For those who participated in the August 25, 2017 Manufactured Housing Executives Council (MHEC) conference call regarding HUD interaction with the International Code Council (ICC) concerning Appendix E of the International Residential Code (IRC) (or could not participate), it was extremely disappointing that the format and conduct of the call did not allow for a more thorough discussion of the complex and important “problem” that HUD has now discerned with alleged “conflicts” and “inconsistencies” between its Part 3285 federal installation standards and IRC Appendix E, and the genesis of this matter at HUD, which dates back to the Department’s earliest interpretation of the Manufactured Housing Improvement Act of 2000. Together with HUD’s pending effort to impose the federal installation standards – and corresponding HUD “interpretations” of those standards – on all 50 states, including states with approved state-law installation standards and programs, this matter represents a direct threat not only to the states themselves, but also to industry retailers and communities, and ultimately consumers.
Without getting into extensive detail on the various intricacies of this issue now, the industry is faced with a potential “worst of all worlds” scenario regarding installation, where HUD: (1) claims authority to override state-law installation standards (based on Appendix E or any other source) which it considers to be less strict or demanding than the federal installation standards for “default” states; and (2) claims authority to override local installation standards based on Appendix E which it considers to be less strict or demanding than the federal installation standards; but (3) refuses to preempt local installation mandates that either exceed the federal installation standards or have been used as a pretext to exclude HUD Code homes from certain jurisdictions, based on the Department’s position and contention that the federal installation standards are not preemptive.
In keeping with the theme that has emerged over the past four years, HUD’s position on this matter helps only industry competitors and HUD contractors, while it harms the HUD Code industry and its consumers. The results, accordingly, if this effort is not effectively opposed, will be all “down-side” for the industry – costly new requirements being demanded by HUD in the absence of any evidence showing their need – while the industry gets no protection against excessive and/or exclusionary installation-related mandates at the local level.
All of this ultimately goes back to HUD’s 2004-2005 decision (opposed by MHARR but tacitly accepted by MHI) to re-codify the federal installation standards outside of the preemptive Part 3280 Construction and Safety Standards. While the 1994 National Commission on Manufactured Housing, which set the groundwork for what became the 2000 reform law made it clear that it expected the new federal installation standards to become part of the preemptive HUD Code – which is why the law contains a specific exception to federal preemption for state enforcement of approved state-law installation standards – HUD’s tortured approach to installation and federal preemption is now being used in an effort to needlessly inflate installation-related costs at both the local and state level, as MHARR predicted years ago.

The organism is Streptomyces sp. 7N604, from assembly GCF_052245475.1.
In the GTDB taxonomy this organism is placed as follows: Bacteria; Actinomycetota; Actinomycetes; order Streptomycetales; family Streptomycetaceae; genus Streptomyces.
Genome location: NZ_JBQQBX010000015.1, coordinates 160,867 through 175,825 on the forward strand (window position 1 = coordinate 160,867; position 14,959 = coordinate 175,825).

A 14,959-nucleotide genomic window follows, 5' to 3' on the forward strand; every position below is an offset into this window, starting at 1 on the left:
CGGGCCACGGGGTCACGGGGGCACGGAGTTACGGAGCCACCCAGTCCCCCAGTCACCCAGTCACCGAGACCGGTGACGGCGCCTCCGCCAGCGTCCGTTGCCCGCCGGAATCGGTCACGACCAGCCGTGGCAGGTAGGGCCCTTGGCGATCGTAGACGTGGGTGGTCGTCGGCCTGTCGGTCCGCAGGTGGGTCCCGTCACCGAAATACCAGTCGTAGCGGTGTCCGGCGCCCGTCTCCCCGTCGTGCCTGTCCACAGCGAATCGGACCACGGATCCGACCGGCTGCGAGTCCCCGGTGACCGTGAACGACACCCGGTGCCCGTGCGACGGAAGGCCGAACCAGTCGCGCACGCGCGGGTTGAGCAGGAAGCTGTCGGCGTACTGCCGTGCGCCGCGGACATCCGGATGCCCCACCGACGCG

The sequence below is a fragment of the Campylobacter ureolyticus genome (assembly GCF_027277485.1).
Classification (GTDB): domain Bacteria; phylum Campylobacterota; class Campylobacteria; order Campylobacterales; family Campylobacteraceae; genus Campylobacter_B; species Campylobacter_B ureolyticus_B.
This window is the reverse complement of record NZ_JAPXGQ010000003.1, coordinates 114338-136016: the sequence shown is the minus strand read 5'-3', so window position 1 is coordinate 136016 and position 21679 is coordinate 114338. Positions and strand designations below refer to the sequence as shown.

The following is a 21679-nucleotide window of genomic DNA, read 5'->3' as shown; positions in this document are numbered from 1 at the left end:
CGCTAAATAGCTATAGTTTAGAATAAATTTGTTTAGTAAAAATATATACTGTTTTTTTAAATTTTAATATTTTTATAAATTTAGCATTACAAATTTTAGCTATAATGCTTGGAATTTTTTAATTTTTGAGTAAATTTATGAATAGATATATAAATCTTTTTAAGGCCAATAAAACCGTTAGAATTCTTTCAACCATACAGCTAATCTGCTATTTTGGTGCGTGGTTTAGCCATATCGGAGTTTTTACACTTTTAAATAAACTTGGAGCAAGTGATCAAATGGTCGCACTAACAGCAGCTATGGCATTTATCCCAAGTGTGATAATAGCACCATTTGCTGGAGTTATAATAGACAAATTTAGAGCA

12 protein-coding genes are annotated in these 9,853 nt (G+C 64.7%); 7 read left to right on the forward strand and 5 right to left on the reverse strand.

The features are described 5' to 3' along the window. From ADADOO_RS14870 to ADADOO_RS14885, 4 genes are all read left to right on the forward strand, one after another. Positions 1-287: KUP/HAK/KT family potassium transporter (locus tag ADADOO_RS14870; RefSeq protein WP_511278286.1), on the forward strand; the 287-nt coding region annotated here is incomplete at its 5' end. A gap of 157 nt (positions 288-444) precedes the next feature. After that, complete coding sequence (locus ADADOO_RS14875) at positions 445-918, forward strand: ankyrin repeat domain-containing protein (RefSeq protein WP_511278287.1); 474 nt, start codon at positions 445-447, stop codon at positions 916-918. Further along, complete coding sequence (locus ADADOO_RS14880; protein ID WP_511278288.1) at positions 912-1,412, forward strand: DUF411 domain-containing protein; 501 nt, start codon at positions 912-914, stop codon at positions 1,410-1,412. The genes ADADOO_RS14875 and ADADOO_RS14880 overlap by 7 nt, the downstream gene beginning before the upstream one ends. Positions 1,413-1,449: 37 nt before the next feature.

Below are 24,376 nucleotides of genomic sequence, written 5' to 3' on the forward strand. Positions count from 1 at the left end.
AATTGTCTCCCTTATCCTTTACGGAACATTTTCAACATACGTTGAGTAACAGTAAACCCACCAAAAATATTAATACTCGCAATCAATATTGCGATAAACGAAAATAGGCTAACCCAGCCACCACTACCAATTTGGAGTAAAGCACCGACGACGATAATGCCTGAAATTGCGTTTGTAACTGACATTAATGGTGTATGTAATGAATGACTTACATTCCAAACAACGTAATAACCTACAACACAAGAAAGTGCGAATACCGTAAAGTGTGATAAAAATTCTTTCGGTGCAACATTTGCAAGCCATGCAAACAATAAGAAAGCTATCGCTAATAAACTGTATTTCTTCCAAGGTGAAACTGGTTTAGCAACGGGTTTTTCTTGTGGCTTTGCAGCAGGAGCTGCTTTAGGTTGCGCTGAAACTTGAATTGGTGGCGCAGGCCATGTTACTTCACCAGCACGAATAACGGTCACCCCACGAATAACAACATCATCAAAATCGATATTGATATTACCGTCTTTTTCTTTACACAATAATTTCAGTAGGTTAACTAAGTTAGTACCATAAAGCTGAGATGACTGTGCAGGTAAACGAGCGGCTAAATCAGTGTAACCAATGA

Ultimately, as with other aspects of the intensification of HUD regulation over the past four years (as was pointed out by MHARR), this entire matter goes back to the leadership of the program, which continues to churn out new, baseless and costly regulatory mandates even while the over-all pace of federal regulation has fallen to historically-low levels under the Trump Administration.
To ensure, then, that there is no lingering misunderstanding concerning these related issues, their genesis, or policy confusion surrounding them, MHARR will soon assemble and distribute a fact sheet which will definitively address this matter and its full context, for use in connection with upcoming meetings and discussions concerning this matter.
On a related matter, and in conjunction with the above, while concerns relating to a misstatement by HUD’s installation contractor to the effect that HUD Code standards are “minimum standards,” have already been addressed by MHI, a larger issue regarding preemption of local fire sprinkler mandates still must be appropriately addressed, which MHARR will immediately pursue – and will keep you apprised-of accordingly.
Manufactured Housing Association for Regulatory Reform (MHARR)
1331 Pennsylvania Ave. N.W., Suite 512
Washington, D.C. 20004